This post is Grassroots, meaning a reader posted it directly. If you see an issue with it, contact an editor.
If you’d like to post a Grassroots post, click here!

October 28, 2023

Broken-Heart Syndrome: Cyanosis or Just the Blues?

I’m presently enrolled in a University level Psychiatry course for existing healthcare providers which offers a discussion board as part of our learning process.  It’s a great way to share clinical experiences, hypothesis’ and make connections across specialties, conditions, and life experience.

I wanted to share a discussion and experience for the purpose of healthcare advocacy, because if I hadn’t been in medical school at the time of the past experience I’m referring to, myself, I would not exist to tell you about it.

So, here is a discussion, prompted by the question “What is Irritable Heart Syndrome”, with the context of stress and stress hormones exerting physiologic effects on the body, just as they do at the root of negatively effecting IBS (irritable bowel syndrome) and IBD (irritable bowel disease):


(paraphrased to avoid plagiarism)

Irritable Heart Syndrome” is a term that connects to anxiety, as people often experience somatic symptoms like chest pain, increased heart rate, dizziness, or blurred vision, leading to emergency room visits assuming they have heart problems or heart attacks.

Discussion Response:

Hi (classmate name),

I appreciate the fact that you mentioned that a number of people frequently end up in the emergency room with cardiac symptoms or the belief that they are experiencing a heart attack when in fact they are experiencing anxiety as irritable heart syndrome.  This is something I saw frequently when I was an EMT in the field, in the ER, and on my PA student ER rotations.  One of my supervising physicians even intrigued me (some 13 years ago) with the correlation between mitral valve prolapse and anxiety felt as chest pain.  I vividly remember one woman in particular who I felt horrible for because she was noticeably struggling to breathe, and clearly felt this tremendous pressure on her chest which only made her more frightened with assertions of doom and death from what she was sure was an MI.  The physician was rather objective.  Not quite as reassuring as I would hope, especially if I were the patient in a crisis.  And he casually leaned over to me at the computer before reading the results of her echo and stated “How much do you want to bet she has a MVP (mitral valve prolapse: a condition in the heart where the leaflets of the mitral valve become enlarged or stretched) before I open this?” Upon reading the assessment, his prediction was confirmed.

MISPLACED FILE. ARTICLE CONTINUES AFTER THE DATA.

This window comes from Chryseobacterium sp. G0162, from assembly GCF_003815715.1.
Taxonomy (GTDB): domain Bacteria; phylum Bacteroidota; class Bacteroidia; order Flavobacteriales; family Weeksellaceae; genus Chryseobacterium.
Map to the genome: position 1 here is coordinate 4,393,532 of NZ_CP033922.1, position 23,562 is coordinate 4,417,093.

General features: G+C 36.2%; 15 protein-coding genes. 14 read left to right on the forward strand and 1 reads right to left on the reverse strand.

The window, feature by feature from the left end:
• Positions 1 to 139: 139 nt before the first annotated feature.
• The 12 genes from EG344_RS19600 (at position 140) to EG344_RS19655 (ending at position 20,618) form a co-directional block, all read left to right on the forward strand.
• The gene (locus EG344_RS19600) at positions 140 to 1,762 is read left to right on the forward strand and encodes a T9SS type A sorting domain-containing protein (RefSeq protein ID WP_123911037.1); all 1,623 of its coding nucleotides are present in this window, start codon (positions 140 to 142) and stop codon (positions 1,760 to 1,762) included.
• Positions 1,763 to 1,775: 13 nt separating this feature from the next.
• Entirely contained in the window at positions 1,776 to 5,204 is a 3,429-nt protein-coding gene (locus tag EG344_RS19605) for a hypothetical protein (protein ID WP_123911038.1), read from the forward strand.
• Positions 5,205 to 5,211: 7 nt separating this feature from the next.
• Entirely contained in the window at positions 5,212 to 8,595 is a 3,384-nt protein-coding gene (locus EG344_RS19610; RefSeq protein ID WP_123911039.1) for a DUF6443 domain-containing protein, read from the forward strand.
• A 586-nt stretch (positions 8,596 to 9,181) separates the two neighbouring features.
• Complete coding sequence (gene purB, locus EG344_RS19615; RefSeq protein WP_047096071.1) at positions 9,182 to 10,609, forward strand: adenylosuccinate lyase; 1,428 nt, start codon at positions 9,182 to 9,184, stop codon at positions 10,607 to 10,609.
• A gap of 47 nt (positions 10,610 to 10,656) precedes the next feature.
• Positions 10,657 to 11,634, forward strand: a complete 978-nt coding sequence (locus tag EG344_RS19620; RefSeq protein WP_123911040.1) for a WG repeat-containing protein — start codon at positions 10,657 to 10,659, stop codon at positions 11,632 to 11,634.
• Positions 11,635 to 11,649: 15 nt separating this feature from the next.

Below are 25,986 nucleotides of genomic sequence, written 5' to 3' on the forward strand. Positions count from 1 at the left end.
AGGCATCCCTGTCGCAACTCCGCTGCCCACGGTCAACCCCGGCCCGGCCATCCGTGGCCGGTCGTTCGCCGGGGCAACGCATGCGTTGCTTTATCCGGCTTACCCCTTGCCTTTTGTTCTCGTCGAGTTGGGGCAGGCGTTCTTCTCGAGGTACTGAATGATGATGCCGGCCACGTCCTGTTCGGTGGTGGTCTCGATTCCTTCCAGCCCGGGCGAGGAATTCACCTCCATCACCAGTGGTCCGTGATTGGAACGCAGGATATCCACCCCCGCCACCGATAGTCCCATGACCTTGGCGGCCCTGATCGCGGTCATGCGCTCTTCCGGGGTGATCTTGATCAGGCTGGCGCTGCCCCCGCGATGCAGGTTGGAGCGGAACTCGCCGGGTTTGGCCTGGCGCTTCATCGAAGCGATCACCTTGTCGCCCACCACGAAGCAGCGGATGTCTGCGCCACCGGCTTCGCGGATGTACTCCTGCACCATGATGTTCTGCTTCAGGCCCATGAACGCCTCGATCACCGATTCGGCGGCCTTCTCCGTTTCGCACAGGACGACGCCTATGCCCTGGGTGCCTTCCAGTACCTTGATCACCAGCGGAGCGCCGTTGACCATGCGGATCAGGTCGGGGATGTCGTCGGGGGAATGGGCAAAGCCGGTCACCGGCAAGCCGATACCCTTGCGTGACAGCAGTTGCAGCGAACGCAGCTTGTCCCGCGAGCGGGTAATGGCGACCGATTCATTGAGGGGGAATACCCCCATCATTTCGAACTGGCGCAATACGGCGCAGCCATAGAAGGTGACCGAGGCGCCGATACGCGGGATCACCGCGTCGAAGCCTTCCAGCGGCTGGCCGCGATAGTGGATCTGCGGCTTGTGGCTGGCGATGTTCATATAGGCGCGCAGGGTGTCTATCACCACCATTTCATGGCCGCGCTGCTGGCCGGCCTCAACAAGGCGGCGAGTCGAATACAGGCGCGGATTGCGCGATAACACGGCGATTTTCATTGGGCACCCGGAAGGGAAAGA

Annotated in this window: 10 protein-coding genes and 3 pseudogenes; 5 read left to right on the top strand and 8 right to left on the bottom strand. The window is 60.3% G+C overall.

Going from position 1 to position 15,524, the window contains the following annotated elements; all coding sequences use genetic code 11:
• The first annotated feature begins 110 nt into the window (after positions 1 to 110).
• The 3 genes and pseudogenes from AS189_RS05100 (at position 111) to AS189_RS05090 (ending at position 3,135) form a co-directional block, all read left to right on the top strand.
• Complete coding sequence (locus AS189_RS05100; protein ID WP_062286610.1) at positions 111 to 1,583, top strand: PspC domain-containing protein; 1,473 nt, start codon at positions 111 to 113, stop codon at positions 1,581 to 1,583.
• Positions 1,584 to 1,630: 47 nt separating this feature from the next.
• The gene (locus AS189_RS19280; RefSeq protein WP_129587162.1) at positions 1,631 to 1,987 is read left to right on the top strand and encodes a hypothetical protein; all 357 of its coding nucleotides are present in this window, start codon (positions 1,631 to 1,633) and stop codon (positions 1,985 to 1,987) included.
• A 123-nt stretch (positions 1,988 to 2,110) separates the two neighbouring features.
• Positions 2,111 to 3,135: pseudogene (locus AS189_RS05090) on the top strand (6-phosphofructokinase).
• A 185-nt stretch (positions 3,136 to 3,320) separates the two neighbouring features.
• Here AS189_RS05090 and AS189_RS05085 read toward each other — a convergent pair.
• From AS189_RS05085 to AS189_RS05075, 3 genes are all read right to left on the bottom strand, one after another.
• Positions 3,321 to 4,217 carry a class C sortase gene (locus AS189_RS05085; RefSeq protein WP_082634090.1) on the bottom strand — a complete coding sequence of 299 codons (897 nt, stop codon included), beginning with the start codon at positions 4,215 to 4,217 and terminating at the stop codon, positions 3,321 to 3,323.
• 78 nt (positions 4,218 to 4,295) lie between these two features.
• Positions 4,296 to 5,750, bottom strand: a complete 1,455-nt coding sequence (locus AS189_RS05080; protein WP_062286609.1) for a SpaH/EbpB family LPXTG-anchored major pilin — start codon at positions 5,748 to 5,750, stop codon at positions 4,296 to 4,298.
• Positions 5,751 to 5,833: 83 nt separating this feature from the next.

This would have impressed me had I not been going through a cardiac work up of my own.  You see, a week prior, I had undergone my very first cardiac catheterization for an abnormality picked up on Doppler Echo of my heart.  I had been experiencing orthostatic hypotension, black outs, mild confusion, palpitations, and chest pain on top of the shortness of breath with exertion I had felt my entire life.  The dyspnea had been getting worse and prior to my ER rotation, I was rotating through Family Med with an Internist who also worked alongside a Cardiologist in the same group.  This cardiologist had observed me walking into walls when I thought I was walking into a patient room to take report.  They also noticed that I often appeared pale and blue when I would arrive in the morning after climbing a set of stairs from the parking garage.  I had a stress test done with peculiar and unpredictable results which made this cardiologist curious enough to order an Echo.  The results of the Echo showed the beginning of pulmonary hypertension, right sided dilation (changes made by more blood volume in one chamber of the heart than there is supposed to be) of my heart, and a big ol’ shunt (a hole in which oxygen rich and oxygen poor blood travel back and forth) between the atria.

Next thing I knew I was in the Cath Lab, getting prepped for the procedure.  Valium was administered as part of a twilight sedation and just prior to being rolled in, my surgeon came to meet me.  This is the part I will never forget and I want to share for the purpose of clarifying an overly used misconception:

An advanced age, Dr. Michael S. Marek came to my bedside and took one look at me, looked at my chart, saw that I had MVP (which is INCREDIBLY common in the general population) and spoke:

“Oh.  You’re only 25 years old.  Honey, the problem is not here (pointing to my heart).  The problem is here (pointing to my head).” 

I was too sedated to process and react but inside I was screaming that I did not consent to him performing the procedure as they rolled me in.